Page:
We stumbled into our hostel around 9 p.m. drunk, sun kissed and covered in dust from our day of biking. We were exhausted and starving, but we lacked the motivation to make ourselves presentable enough for a dinner in town.  Our options for takeout were limited to empanadas and pizza.  Our run-ins with Argentine pizza usually left us unsatisfied and slightly grossed out, so we headed to the empanada joint.  There must have been a run on empanadas, because they were out of nearly everything on their menu.  It was cheaper to order a dozen than to order a-la-carte, so we opted for a dozen carne empanadas, our usual go-to. Twenty minutes later, we were handed a folded brown paper package peppered with grease stains.  We were so excited; we nearly skipped back to the hostel.  After scoring some hot sauce from the hostel fridge, we ran up stairs and, to both my amazement and disgust, finished all 12 empanadas as we sat Indian-style in the bed and watched Spanish dubbed TV.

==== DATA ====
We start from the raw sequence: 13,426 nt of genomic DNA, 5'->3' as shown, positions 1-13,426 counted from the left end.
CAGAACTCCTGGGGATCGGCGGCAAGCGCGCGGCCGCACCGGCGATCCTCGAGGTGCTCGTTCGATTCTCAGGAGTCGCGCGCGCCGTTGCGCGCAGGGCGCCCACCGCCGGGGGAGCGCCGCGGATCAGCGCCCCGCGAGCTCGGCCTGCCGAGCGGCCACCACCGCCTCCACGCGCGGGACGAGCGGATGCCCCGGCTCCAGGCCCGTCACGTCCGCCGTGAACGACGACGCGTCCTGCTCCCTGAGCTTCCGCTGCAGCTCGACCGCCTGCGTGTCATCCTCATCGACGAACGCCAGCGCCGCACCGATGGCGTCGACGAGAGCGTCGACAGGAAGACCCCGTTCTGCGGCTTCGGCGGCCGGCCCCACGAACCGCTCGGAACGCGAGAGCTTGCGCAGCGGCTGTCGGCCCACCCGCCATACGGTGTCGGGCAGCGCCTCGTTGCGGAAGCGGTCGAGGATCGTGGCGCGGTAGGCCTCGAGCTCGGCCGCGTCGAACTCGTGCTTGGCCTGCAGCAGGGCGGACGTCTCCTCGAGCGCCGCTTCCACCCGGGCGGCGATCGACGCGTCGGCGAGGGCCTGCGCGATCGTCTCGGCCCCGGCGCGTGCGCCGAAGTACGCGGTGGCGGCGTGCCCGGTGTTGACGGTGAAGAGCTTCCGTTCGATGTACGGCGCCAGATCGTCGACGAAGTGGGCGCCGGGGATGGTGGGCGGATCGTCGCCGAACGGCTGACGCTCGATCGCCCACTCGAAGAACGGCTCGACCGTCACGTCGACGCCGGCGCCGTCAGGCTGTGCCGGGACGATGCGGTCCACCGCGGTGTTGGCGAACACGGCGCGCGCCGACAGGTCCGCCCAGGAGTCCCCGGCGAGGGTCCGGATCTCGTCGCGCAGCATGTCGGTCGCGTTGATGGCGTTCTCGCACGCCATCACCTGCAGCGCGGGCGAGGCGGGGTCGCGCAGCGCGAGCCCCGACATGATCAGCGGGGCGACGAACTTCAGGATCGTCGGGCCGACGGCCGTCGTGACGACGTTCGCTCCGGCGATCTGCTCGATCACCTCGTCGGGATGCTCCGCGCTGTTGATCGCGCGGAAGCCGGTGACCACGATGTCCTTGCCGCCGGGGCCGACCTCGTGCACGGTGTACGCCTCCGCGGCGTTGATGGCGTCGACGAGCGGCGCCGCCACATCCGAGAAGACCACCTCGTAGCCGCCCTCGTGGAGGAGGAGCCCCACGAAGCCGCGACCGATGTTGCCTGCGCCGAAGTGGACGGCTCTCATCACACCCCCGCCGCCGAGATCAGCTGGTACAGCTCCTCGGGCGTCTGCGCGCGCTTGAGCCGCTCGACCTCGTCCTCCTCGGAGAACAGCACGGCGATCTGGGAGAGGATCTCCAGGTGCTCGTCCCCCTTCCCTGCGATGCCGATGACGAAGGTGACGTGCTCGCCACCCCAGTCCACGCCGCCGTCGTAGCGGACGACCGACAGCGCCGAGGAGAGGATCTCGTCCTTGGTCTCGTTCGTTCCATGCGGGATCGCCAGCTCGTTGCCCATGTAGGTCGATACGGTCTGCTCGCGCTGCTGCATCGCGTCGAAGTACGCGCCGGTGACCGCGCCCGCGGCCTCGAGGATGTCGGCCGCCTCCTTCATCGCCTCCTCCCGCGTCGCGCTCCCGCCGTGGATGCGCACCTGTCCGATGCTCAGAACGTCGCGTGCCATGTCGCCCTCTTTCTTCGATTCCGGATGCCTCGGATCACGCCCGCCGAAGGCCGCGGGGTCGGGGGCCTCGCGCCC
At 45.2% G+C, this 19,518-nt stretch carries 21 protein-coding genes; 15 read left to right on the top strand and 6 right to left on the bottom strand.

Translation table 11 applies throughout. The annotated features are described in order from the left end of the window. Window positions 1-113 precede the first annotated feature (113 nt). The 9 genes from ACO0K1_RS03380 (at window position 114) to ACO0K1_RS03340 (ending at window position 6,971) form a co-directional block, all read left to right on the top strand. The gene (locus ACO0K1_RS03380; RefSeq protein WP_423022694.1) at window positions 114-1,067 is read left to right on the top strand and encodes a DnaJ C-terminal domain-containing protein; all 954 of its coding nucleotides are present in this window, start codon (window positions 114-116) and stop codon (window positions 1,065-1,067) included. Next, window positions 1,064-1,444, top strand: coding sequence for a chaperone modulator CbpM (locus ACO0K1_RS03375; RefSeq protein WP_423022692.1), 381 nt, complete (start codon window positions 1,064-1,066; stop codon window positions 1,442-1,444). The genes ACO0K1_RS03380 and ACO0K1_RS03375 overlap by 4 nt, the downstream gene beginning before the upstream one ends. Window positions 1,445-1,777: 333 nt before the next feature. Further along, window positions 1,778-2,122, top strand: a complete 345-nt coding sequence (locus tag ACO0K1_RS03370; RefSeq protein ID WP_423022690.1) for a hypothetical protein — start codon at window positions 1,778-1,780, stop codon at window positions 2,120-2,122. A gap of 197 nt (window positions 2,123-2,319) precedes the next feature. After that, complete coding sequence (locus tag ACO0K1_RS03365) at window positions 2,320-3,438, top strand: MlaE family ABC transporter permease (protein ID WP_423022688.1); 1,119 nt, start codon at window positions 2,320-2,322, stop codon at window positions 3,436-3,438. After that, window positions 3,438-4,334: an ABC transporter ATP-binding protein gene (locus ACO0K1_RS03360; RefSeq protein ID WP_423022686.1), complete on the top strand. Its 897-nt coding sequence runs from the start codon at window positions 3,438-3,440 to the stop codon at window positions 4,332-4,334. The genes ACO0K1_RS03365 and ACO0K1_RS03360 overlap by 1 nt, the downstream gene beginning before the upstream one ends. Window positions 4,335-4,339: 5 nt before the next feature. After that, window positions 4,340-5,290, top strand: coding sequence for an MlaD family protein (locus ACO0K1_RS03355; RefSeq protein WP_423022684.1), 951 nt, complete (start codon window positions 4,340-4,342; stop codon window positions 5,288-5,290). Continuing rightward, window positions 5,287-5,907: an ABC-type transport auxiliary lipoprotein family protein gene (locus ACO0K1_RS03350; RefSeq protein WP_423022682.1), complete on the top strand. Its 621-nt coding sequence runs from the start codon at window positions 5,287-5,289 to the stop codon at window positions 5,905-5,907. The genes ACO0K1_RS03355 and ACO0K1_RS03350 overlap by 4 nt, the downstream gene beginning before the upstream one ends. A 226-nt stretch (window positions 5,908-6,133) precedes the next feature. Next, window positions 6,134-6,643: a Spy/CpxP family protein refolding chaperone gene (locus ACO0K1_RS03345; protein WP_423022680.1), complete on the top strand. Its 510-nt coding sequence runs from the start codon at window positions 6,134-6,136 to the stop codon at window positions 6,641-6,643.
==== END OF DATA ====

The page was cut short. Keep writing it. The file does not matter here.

The hot spings!
The next day was Thanksgiving, although it did not feel like November, nor one of my favorite holidays.   When traveling for extended periods, it’s remarkably easy to lose track of time, especially when in a different hemisphere where the seasons and cultures are completely different.  In S. America, summer is just beginning.  The tell-tale signs of autumn and the holidays are nowhere to be seen.  I usually spend my Thanksgivings hunting with my father, followed by reunions with friends and one of the greatest meals my mom makes.  This year would be a bit different, but we were intent on making sure the day was special for both of us.